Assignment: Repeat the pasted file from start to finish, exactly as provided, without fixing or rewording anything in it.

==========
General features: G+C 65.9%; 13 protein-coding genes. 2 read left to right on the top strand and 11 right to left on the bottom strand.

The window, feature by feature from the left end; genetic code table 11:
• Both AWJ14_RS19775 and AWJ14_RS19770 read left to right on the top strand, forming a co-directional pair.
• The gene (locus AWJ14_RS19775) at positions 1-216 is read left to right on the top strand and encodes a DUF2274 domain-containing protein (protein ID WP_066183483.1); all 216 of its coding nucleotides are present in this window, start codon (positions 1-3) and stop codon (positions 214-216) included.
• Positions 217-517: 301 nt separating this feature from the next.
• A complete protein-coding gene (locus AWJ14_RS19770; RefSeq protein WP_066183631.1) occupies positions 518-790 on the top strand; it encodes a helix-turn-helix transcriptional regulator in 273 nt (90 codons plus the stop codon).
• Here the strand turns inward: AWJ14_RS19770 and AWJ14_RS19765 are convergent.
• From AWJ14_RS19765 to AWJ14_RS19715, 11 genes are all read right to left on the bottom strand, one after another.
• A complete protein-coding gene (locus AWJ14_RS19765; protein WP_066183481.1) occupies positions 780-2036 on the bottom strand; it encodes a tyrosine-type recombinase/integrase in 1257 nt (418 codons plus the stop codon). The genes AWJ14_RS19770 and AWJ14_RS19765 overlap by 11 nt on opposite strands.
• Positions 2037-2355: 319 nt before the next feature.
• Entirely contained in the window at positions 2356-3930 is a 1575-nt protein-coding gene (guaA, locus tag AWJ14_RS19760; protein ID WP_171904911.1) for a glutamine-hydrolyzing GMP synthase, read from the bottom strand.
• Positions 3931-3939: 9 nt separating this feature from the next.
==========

General features: G+C 65.9%; 13 protein-coding genes. 2 read left to right on the top strand and 11 right to left on the bottom strand.

The window, feature by feature from the left end; genetic code table 11:
• Both AWJ14_RS19775 and AWJ14_RS19770 read left to right on the top strand, forming a co-directional pair.
• The gene (locus AWJ14_RS19775) at positions 1-216 is read left to right on the top strand and encodes a DUF2274 domain-containing protein (protein ID WP_066183483.1); all 216 of its coding nucleotides are present in this window, start codon (positions 1-3) and stop codon (positions 214-216) included.
• Positions 217-517: 301 nt separating this feature from the next.
• A complete protein-coding gene (locus AWJ14_RS19770; RefSeq protein WP_066183631.1) occupies positions 518-790 on the top strand; it encodes a helix-turn-helix transcriptional regulator in 273 nt (90 codons plus the stop codon).
• Here the strand turns inward: AWJ14_RS19770 and AWJ14_RS19765 are convergent.
• From AWJ14_RS19765 to AWJ14_RS19715, 11 genes are all read right to left on the bottom strand, one after another.
• A complete protein-coding gene (locus AWJ14_RS19765; protein WP_066183481.1) occupies positions 780-2036 on the bottom strand; it encodes a tyrosine-type recombinase/integrase in 1257 nt (418 codons plus the stop codon). The genes AWJ14_RS19770 and AWJ14_RS19765 overlap by 11 nt on opposite strands.
• Positions 2037-2355: 319 nt before the next feature.
• Entirely contained in the window at positions 2356-3930 is a 1575-nt protein-coding gene (guaA, locus tag AWJ14_RS19760; protein ID WP_171904911.1) for a glutamine-hydrolyzing GMP synthase, read from the bottom strand.
• Positions 3931-3939: 9 nt separating this feature from the next.